Results: Our sample included 5,061 preprints, out of which 288 were published in scholarly journals and 4,773 remained unpublished (publication rate of 5.7%). We found that articles published in scholarly journals had a significantly higher total citation count than unpublished preprints within our sample (p < 0.001), and that preprints that were eventually published had a higher citation count as preprints when compared to unpublished preprints (p < 0.001). As well, we found that published preprints had a significantly higher citation count after publication in a scholarly journal compared to as a preprint (p < 0.001). Our results also show that medRxiv had the highest publication rate, while bioRxiv had the highest citation count and shortest time interval from posting on a preprint server to publication in a scholarly journal.
    Conclusions: We found a remarkably low publication rate for preprints within our sample, despite accelerated time to publication by multiple scholarly journals. These findings could be partially attributed to the unprecedented surge in scientific production observed during the COVID-19 pandemic, which might saturate reviewing and editing processes in scholarly journals. However, our findings show that preprints had a significantly lower scientific impact, which might suggest that some preprints have lower quality and will not be able to endure peer-reviewing processes to be published in a peer-reviewed journal.
    Keywords:  COVID-19; Crossref; Preprints; Preprints servers; iSearch COVID-19 portfolio
  4. Hist Sci. 2021 Mar 18. 73275321999901
      In the decades after the Second World War, learned society publishers struggled to cope with the expanding output of scientific research and the increased involvement of commercial publishers in the business of publishing research journals. Could learned society journals survive economically in the postwar world, against this competition? Or was the emergence of a sales-based commercial model of publishing - in contrast to the traditional model of subsidized journal publishing - an opportunity to transform the often-fragile finances of learned societies? But there was also an existential threat: if commercial firms could successfully publish scientific journals, were learned society publishers no longer needed? This paper investigates how British learned society publishers adjusted to the new economic realities of the postwar world, through an investigation of the activities organized by the Royal Society of London and the Nuffield Foundation, culminating in the 1963 report Self-Help for Learned Journals. It reveals the postwar decades as the time when scientific research became something to be commodified and sold to libraries, rather than circulated as part of a scholarly mission. It will be essential reading for all those campaigning to transition academic publishing - including learned society publishing - away from the sales-based model once again.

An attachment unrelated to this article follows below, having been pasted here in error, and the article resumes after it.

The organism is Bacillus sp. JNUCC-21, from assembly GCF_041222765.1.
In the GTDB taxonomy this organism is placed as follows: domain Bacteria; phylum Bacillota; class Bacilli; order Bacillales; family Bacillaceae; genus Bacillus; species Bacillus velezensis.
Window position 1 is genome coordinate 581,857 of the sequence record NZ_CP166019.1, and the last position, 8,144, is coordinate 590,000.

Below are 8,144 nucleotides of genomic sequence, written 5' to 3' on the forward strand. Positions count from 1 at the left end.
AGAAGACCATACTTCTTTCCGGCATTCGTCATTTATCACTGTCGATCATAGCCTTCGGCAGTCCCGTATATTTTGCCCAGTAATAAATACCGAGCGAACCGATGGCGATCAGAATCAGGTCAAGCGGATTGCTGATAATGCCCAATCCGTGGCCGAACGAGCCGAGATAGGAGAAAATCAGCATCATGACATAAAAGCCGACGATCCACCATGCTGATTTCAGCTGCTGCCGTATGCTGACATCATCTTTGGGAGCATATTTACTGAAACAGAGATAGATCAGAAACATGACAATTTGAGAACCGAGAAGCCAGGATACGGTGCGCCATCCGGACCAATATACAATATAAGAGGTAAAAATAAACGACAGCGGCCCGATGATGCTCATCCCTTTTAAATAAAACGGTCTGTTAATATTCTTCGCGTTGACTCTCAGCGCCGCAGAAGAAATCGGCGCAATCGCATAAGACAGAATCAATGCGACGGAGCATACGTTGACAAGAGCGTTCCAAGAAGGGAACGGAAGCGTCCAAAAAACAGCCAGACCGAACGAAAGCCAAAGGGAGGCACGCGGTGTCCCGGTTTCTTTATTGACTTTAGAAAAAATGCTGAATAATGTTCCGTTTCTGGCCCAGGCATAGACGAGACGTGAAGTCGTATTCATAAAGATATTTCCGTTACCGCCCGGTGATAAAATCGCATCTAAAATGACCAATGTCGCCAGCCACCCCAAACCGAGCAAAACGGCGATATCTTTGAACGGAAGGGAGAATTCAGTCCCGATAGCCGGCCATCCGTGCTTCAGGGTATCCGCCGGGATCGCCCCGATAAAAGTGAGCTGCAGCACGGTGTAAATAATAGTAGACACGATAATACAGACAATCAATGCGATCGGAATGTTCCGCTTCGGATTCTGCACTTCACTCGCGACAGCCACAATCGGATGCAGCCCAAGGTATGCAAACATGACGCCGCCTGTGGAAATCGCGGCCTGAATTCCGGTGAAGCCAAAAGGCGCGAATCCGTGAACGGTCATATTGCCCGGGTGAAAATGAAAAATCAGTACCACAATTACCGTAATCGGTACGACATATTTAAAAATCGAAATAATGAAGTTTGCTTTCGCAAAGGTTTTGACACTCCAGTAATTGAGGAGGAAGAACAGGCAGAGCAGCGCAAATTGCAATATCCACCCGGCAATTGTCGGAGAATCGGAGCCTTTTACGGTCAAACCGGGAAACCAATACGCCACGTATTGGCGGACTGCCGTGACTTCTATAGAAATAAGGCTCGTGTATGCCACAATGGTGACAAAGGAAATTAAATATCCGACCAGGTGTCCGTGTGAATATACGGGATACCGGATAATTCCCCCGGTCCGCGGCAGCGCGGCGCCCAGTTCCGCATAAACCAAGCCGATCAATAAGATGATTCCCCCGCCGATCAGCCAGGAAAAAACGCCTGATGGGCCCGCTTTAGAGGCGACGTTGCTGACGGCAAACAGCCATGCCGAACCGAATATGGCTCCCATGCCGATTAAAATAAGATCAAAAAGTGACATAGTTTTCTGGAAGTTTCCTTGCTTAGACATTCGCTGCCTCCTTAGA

Keywords:  Britain; Scientific journals; academic publishing; commerce; open access; scholarly communication; scientific societies; twentieth century
  5. Mol Biol Cell. 2021 03 15. 32(6): 461-466
      Early career researchers are frequent and valuable contributors to peer review. Systemic changes that acknowledge this fact would result in ethical co-reviewing, peer reviews of greater quality, and a reduction in peer reviewer burden.
  6. Qual Health Res. 2021 Apr;31(5): 819-821